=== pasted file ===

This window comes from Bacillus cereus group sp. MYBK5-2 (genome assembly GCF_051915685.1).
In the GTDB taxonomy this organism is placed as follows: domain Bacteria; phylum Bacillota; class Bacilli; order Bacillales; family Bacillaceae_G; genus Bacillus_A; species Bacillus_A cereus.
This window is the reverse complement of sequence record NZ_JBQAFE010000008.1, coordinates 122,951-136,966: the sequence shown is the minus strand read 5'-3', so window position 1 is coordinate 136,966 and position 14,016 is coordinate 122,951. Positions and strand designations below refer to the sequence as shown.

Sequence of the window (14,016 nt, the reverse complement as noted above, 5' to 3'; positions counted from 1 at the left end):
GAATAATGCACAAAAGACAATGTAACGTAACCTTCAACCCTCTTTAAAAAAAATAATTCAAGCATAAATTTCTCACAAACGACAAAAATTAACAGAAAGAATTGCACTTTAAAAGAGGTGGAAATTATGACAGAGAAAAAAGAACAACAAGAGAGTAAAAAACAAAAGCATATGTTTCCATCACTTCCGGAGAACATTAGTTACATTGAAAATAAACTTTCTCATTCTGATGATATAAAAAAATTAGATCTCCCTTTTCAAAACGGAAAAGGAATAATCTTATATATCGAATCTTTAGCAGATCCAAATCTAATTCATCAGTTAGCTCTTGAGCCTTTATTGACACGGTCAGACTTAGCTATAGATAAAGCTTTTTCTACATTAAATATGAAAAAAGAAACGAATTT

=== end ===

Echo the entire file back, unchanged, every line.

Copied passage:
This window comes from Bacillus cereus group sp. MYBK5-2 (genome assembly GCF_051915685.1).
In the GTDB taxonomy this organism is placed as follows: domain Bacteria; phylum Bacillota; class Bacilli; order Bacillales; family Bacillaceae_G; genus Bacillus_A; species Bacillus_A cereus.
This window is the reverse complement of sequence record NZ_JBQAFE010000008.1, coordinates 122,951-136,966: the sequence shown is the minus strand read 5'-3', so window position 1 is coordinate 136,966 and position 14,016 is coordinate 122,951. Positions and strand designations below refer to the sequence as shown.

Sequence of the window (14,016 nt, the reverse complement as noted above, 5' to 3'; positions counted from 1 at the left end):
GAATAATGCACAAAAGACAATGTAACGTAACCTTCAACCCTCTTTAAAAAAAATAATTCAAGCATAAATTTCTCACAAACGACAAAAATTAACAGAAAGAATTGCACTTTAAAAGAGGTGGAAATTATGACAGAGAAAAAAGAACAACAAGAGAGTAAAAAACAAAAGCATATGTTTCCATCACTTCCGGAGAACATTAGTTACATTGAAAATAAACTTTCTCATTCTGATGATATAAAAAAATTAGATCTCCCTTTTCAAAACGGAAAAGGAATAATCTTATATATCGAATCTTTAGCAGATCCAAATCTAATTCATCAGTTAGCTCTTGAGCCTTTATTGACACGGTCAGACTTAGCTATAGATAAAGCTTTTTCTACATTAAATATGAAAAAAGAAACGAATTT